Luzzatto Coen Carolina (1837 - 1919)
The hope of Italian Gorizia accompanied all her life Carolina Sabbadini who, born in Trieste, arrived in Gorizia in 1856 and married Girolamo Luzzatto Coen. She was just nineteen years old (she was born on November 26, 1837). Since then Carolina Luzzatto was from Gorizia, and soon became the soul of the irredentist circles, putting her pen to the service of the daily struggle for the Italian spirit. She was the author of comedies, short stories and verses, many of them dedicated to childhood, and also a translator from German: but she was mainly a journalist. At a time when the woman was asked only to be wife and mother, Carolina Luzzatto dedicated all her energy to the irredentist liberal-national press in Gorizia.
From 1878 to 1880 she was editor of "L'Isonzo", in 1880 of "Il Raccoglitore" and "L'Imparziale"; from 1883 to 1899 she directed the "Corriere di Gorizia", and from 1901 to 1914 the "Corriere friulano". All of them were suppressed by the authority for political reasons and were hit by repeated kidnappings, but Carolina Luzzatto was never discouraged. Her house was the editorial office, and in order to allow the printing of the "Corriere" the director did not hesitate to commit her silverware to the Monte di Pietà located almost opposite her house in Via Arcivescovado. The newspaper was sold and the objects were removed... until the next invoice. Carolina Luzzatto was also correspondent from Gorizia for various newspapers and periodicals, among which the "Piccolo", the "Patria del Friuli", the "Pagine friulane", and was part of various cultural associations of the town, such as the National League, the Goriziana Gymnastics - of whose philodramatic section she was honorary member - and the Family Society of Music and Drama. Her family life was not very happy: the only male child left home to marry a young Catholic woman, he was Jewish; her youngest daughter, Ada, committed suicide at the age of twenty. Her political opponents did not spare her ferocious personal attacks for what was seen as a failure of her duty as a mother.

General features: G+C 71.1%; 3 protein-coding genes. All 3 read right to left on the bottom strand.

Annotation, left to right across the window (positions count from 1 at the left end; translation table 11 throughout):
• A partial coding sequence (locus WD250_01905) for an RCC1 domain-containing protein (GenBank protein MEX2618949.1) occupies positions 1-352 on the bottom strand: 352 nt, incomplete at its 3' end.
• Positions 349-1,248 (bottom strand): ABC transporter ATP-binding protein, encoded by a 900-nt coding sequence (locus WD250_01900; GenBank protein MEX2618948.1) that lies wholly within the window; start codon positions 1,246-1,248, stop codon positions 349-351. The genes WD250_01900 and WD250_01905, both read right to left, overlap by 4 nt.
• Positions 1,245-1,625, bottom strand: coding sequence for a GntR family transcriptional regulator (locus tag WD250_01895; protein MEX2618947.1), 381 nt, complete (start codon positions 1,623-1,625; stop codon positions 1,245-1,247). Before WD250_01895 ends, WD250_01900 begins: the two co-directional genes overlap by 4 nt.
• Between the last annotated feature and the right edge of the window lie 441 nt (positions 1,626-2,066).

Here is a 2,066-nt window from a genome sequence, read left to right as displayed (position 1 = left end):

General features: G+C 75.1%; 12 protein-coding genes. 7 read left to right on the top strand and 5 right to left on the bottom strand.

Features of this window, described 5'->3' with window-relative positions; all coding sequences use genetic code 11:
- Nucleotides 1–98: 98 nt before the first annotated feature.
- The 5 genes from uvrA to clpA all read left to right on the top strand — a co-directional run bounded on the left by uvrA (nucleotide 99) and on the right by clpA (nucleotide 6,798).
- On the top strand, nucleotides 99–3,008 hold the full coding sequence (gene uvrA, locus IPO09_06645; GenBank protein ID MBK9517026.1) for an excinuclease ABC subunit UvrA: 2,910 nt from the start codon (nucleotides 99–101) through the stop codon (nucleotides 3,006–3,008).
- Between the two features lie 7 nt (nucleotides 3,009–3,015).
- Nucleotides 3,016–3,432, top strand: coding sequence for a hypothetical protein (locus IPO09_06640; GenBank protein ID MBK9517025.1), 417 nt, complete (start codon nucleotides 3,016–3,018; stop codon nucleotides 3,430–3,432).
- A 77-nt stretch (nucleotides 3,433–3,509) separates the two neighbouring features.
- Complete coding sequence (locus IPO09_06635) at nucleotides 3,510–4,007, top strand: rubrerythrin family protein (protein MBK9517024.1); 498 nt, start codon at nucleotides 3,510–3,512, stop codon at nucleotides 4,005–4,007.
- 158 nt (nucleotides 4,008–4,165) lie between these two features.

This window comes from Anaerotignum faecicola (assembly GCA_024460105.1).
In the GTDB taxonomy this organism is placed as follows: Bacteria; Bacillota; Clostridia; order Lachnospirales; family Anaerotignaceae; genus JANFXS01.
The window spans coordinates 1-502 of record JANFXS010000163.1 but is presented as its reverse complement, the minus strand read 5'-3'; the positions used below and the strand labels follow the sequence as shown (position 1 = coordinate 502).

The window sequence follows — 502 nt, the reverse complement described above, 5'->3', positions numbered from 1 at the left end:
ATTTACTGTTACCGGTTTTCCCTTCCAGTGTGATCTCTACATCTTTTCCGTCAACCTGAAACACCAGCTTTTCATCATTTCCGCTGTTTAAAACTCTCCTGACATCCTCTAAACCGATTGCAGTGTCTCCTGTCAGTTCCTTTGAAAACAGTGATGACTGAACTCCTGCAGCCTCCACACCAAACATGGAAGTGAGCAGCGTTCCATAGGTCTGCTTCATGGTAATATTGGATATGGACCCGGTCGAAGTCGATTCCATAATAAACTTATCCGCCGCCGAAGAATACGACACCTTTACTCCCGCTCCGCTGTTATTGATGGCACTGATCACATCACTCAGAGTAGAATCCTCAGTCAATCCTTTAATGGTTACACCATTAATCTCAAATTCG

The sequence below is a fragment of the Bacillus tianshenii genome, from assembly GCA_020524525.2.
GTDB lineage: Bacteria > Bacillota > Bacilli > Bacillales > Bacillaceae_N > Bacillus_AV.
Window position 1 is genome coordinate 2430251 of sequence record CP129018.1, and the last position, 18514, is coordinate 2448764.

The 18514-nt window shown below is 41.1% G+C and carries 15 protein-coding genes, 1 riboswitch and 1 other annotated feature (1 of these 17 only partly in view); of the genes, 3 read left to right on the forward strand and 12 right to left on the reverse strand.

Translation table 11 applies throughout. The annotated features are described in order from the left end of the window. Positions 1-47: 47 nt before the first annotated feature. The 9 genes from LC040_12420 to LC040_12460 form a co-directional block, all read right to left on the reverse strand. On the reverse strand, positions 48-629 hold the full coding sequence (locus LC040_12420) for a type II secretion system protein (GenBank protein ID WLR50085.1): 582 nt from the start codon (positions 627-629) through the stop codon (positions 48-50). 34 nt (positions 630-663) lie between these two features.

Arrested in 1915, despite her advanced age (seventy-eight years) and poor health, she was interned in Göllersdorf Prison and later confined to Oberhollabrunn. Her friend and collaborator Costantina Furlani followed her voluntarily into captivity. After a year she was allowed to reside in Trieste, where she remained until the end of the World War. She had the joy to see her city redeemed, but she was spared the disappointments that Italy had to reserve to those who had believed in it: she died on 24th January 1919, in Gorizia, where she had returned. She had fought in her own way for Gorizia, with the pen, with the faith in redemption, with the education of the young people, making Gorizia known to those who were already Italian, against the Austrians and against the Slavs; she was deservedly buried wrapped in the tricolour flag, as she wished. Carolina Luzzatto rests in the Israeli cemetery of Valdirose, in Slovenian territory. A small street in Gorizia, a stone's throw from the border, bears her name, and a plaque commemorates her on the house in Via Arcivescovado where she lived. But more than on the plaques lives her memory in the memory of her fellow citizens. Carolina Luzzatto is part of our history. "With a manly soul", "virile", "manly tenacious": the words written in her memory on her house and on her grave compare her to a man. It was then perhaps the greatest honor that could be given to a woman. With expressions such as these she was praised and remembered, until another passionate journalist and patriot, Jolanda Pisani ("Cassandra"), took the pen to commemorate her. "Cassandra" knew that it was not necessary to compare to a man the first journalist from Gorizia to give her the merit of fifty years of tireless activity dictated by love for her land.